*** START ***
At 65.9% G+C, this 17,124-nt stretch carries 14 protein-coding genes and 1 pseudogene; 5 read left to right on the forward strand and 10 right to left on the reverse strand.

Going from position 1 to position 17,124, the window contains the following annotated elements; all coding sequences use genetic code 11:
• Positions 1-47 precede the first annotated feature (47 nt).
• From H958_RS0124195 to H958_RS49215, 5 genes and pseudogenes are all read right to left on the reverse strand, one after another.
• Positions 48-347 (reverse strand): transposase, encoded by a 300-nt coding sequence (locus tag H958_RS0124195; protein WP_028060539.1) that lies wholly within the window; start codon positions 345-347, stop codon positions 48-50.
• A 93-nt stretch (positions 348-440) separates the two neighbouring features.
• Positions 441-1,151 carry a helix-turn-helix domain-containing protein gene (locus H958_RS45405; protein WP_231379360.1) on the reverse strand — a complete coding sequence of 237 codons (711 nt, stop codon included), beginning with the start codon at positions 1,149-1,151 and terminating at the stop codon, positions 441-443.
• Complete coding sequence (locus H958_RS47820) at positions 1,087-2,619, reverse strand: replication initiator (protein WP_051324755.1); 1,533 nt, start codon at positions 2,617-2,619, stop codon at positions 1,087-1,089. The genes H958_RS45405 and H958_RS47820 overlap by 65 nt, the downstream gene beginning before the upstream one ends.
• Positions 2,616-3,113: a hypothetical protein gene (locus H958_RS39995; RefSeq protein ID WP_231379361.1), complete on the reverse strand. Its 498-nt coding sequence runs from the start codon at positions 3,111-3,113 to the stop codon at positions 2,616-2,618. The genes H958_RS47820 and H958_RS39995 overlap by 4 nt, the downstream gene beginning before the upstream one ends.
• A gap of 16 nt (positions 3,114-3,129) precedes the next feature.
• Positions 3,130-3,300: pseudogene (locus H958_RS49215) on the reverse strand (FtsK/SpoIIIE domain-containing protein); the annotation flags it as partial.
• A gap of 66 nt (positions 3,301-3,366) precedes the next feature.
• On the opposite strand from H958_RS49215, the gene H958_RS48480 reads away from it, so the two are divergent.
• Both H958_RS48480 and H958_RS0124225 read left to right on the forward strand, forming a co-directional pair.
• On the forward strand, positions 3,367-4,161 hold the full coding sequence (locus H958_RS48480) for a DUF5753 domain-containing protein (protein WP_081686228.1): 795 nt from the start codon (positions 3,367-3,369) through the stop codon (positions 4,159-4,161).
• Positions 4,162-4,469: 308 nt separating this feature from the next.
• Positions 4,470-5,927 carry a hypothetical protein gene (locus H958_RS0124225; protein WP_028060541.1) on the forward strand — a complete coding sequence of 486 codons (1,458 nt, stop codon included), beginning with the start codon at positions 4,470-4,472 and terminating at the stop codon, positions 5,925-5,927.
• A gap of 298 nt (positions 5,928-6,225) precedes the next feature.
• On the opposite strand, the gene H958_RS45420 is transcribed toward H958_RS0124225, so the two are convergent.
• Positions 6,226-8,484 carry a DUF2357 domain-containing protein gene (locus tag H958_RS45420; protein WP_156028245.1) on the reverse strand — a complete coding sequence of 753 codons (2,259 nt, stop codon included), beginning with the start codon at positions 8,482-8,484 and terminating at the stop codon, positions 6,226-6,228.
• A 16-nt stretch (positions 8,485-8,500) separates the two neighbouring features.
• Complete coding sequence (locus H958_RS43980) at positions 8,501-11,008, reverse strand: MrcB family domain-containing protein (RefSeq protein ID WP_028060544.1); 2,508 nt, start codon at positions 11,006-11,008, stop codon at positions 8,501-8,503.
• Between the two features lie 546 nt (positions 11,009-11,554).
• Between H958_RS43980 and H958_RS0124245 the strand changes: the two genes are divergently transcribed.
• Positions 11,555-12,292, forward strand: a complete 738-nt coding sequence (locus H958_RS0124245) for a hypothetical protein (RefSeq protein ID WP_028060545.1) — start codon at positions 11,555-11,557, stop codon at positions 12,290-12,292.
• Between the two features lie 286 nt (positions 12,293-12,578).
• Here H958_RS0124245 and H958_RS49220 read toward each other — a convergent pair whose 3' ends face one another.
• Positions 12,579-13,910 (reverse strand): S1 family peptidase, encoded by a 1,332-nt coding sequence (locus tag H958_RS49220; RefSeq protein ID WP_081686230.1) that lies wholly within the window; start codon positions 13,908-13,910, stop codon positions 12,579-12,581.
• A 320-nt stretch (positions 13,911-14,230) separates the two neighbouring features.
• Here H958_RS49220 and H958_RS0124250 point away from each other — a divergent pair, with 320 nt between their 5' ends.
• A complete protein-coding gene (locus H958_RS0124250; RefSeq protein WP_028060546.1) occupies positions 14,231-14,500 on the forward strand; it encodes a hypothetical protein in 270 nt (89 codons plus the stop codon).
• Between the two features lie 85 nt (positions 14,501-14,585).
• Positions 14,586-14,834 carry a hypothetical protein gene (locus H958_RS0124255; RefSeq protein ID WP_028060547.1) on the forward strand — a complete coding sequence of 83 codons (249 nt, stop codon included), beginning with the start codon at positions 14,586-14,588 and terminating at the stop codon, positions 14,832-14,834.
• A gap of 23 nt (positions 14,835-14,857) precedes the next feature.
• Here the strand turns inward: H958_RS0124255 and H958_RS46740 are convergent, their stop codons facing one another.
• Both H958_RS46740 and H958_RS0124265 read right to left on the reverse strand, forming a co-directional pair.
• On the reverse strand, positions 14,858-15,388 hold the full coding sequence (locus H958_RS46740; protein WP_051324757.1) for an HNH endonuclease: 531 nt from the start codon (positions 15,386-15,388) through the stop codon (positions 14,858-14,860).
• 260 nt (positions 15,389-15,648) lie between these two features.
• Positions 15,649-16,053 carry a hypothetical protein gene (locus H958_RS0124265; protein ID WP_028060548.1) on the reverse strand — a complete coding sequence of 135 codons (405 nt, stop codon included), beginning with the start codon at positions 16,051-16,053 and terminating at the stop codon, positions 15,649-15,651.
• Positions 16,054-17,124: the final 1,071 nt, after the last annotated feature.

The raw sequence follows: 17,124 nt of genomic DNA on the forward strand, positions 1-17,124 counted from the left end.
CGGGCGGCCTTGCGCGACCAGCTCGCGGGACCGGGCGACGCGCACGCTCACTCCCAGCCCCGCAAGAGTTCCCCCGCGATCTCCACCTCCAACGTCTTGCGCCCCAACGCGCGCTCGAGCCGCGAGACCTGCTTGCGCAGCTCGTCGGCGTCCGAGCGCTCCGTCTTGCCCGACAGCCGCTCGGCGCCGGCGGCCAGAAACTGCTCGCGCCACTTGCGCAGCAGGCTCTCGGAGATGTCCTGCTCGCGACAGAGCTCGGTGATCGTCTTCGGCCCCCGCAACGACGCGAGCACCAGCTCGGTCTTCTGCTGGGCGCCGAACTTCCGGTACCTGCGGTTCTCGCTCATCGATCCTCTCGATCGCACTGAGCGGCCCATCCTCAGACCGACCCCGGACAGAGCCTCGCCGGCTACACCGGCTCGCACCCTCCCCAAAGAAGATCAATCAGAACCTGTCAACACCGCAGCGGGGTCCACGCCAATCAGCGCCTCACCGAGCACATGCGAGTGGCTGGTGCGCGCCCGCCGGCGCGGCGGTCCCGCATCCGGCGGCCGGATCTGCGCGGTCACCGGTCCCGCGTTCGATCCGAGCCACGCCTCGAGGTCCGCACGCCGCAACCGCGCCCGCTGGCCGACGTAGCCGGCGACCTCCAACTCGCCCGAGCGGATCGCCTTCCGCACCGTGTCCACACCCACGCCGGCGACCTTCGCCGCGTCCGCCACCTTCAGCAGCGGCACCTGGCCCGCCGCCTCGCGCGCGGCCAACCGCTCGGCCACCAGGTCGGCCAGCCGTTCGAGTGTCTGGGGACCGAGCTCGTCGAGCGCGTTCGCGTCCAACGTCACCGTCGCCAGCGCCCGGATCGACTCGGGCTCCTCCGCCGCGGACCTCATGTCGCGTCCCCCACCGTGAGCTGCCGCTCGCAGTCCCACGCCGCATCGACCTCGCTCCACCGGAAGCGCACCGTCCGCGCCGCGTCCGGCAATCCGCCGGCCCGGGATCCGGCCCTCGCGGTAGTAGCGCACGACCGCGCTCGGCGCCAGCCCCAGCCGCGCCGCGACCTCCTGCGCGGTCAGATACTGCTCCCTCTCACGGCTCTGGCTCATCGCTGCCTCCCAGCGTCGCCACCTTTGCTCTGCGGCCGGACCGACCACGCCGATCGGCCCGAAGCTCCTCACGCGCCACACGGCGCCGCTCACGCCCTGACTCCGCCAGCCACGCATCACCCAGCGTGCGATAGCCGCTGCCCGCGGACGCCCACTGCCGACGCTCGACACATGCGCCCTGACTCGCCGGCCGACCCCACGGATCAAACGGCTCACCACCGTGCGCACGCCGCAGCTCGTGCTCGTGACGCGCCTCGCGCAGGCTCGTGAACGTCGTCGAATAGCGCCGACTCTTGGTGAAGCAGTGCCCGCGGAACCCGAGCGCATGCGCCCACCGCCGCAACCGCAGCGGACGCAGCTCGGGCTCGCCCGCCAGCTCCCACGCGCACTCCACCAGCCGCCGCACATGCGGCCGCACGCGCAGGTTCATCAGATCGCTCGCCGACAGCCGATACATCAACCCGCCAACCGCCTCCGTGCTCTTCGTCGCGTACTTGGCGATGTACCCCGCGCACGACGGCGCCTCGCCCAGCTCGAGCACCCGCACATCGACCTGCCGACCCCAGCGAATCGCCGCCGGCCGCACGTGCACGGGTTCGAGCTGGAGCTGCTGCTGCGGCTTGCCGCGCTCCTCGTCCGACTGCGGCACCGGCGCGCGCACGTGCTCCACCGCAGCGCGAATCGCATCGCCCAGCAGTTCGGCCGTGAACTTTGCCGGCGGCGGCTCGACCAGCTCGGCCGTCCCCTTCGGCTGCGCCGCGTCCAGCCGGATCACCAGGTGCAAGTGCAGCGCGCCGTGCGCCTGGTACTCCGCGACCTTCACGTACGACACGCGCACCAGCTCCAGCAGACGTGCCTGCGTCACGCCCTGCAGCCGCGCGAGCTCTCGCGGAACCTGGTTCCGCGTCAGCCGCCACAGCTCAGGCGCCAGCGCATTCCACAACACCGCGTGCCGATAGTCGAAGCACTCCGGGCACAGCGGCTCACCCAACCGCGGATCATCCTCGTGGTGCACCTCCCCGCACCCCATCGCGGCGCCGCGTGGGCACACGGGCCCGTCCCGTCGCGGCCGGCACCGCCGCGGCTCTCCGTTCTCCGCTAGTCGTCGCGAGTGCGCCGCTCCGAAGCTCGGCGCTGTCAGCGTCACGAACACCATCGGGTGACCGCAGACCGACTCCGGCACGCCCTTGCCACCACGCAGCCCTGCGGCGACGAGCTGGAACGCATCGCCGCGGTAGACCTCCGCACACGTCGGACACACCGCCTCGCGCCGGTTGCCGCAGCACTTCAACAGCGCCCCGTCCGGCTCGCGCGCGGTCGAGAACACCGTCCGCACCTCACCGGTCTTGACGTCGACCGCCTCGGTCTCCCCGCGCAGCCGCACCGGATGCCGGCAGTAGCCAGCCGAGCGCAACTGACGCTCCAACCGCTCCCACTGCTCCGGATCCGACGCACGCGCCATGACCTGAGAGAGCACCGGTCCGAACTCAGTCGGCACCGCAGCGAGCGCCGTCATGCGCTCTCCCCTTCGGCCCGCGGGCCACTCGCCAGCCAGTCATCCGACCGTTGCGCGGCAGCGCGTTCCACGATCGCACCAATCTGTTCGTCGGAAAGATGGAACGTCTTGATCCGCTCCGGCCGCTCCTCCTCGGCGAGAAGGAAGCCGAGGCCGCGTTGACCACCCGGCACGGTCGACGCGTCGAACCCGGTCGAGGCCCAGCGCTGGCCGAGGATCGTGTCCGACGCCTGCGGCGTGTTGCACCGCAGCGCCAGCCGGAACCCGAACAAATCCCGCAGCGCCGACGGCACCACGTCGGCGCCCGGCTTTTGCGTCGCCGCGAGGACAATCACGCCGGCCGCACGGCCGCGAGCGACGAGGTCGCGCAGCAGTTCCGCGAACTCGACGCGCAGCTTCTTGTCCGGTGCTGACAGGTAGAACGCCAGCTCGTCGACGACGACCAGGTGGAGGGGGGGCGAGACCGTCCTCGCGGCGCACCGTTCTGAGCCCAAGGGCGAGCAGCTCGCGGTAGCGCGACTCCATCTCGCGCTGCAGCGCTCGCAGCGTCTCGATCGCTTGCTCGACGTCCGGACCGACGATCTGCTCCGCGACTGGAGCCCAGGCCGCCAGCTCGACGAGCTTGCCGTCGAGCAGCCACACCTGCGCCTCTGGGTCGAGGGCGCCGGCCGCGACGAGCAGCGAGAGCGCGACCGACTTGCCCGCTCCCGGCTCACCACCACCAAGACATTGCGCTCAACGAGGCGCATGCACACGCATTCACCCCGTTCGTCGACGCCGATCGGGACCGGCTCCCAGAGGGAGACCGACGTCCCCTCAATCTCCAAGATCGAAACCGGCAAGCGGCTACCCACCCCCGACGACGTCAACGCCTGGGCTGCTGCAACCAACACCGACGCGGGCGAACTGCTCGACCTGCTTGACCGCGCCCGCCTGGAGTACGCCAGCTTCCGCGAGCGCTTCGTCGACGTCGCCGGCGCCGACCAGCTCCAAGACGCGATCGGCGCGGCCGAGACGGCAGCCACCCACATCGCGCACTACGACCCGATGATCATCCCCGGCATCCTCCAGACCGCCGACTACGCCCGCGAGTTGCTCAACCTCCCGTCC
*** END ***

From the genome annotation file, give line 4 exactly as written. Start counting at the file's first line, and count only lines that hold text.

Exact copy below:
• From H958_RS0124195 to H958_RS49215, 5 genes and pseudogenes are all read right to left on the reverse strand, one after another.